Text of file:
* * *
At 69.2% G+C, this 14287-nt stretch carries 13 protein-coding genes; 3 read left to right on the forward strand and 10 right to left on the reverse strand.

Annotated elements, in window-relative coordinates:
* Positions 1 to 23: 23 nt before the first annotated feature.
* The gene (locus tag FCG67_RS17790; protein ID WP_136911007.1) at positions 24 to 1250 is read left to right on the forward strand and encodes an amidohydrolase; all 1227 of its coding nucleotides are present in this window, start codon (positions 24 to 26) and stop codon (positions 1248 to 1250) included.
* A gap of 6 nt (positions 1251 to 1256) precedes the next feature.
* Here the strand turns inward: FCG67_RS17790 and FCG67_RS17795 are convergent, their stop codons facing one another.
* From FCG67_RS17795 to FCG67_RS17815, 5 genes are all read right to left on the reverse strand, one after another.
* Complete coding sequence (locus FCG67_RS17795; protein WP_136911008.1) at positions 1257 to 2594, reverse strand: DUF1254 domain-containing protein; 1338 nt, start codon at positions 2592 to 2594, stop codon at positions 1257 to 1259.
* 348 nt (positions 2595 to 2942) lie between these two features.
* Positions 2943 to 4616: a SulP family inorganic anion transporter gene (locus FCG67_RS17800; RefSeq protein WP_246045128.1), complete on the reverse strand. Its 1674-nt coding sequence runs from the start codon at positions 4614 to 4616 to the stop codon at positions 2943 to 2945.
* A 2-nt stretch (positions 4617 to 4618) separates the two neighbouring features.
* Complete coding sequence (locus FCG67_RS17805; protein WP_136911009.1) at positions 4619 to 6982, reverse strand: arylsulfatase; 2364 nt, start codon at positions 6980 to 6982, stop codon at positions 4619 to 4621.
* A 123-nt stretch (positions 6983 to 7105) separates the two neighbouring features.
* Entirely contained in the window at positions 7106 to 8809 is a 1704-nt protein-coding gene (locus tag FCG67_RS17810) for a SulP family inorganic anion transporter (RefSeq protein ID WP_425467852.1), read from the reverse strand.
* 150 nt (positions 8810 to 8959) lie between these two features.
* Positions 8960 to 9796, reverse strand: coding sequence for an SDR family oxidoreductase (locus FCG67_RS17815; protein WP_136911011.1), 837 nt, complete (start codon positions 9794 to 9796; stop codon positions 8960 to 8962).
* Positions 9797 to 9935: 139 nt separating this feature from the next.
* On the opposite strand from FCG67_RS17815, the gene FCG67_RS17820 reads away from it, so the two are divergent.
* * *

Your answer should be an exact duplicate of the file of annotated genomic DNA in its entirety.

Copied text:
At 69.2% G+C, this 14287-nt stretch carries 13 protein-coding genes; 3 read left to right on the forward strand and 10 right to left on the reverse strand.

Annotated elements, in window-relative coordinates:
* Positions 1 to 23: 23 nt before the first annotated feature.
* The gene (locus tag FCG67_RS17790; protein ID WP_136911007.1) at positions 24 to 1250 is read left to right on the forward strand and encodes an amidohydrolase; all 1227 of its coding nucleotides are present in this window, start codon (positions 24 to 26) and stop codon (positions 1248 to 1250) included.
* A gap of 6 nt (positions 1251 to 1256) precedes the next feature.
* Here the strand turns inward: FCG67_RS17790 and FCG67_RS17795 are convergent, their stop codons facing one another.
* From FCG67_RS17795 to FCG67_RS17815, 5 genes are all read right to left on the reverse strand, one after another.
* Complete coding sequence (locus FCG67_RS17795; protein WP_136911008.1) at positions 1257 to 2594, reverse strand: DUF1254 domain-containing protein; 1338 nt, start codon at positions 2592 to 2594, stop codon at positions 1257 to 1259.
* 348 nt (positions 2595 to 2942) lie between these two features.
* Positions 2943 to 4616: a SulP family inorganic anion transporter gene (locus FCG67_RS17800; RefSeq protein WP_246045128.1), complete on the reverse strand. Its 1674-nt coding sequence runs from the start codon at positions 4614 to 4616 to the stop codon at positions 2943 to 2945.
* A 2-nt stretch (positions 4617 to 4618) separates the two neighbouring features.
* Complete coding sequence (locus FCG67_RS17805; protein WP_136911009.1) at positions 4619 to 6982, reverse strand: arylsulfatase; 2364 nt, start codon at positions 6980 to 6982, stop codon at positions 4619 to 4621.
* A 123-nt stretch (positions 6983 to 7105) separates the two neighbouring features.
* Entirely contained in the window at positions 7106 to 8809 is a 1704-nt protein-coding gene (locus tag FCG67_RS17810) for a SulP family inorganic anion transporter (RefSeq protein ID WP_425467852.1), read from the reverse strand.
* 150 nt (positions 8810 to 8959) lie between these two features.
* Positions 8960 to 9796, reverse strand: coding sequence for an SDR family oxidoreductase (locus FCG67_RS17815; protein WP_136911011.1), 837 nt, complete (start codon positions 9794 to 9796; stop codon positions 8960 to 8962).
* Positions 9797 to 9935: 139 nt separating this feature from the next.
* On the opposite strand from FCG67_RS17815, the gene FCG67_RS17820 reads away from it, so the two are divergent.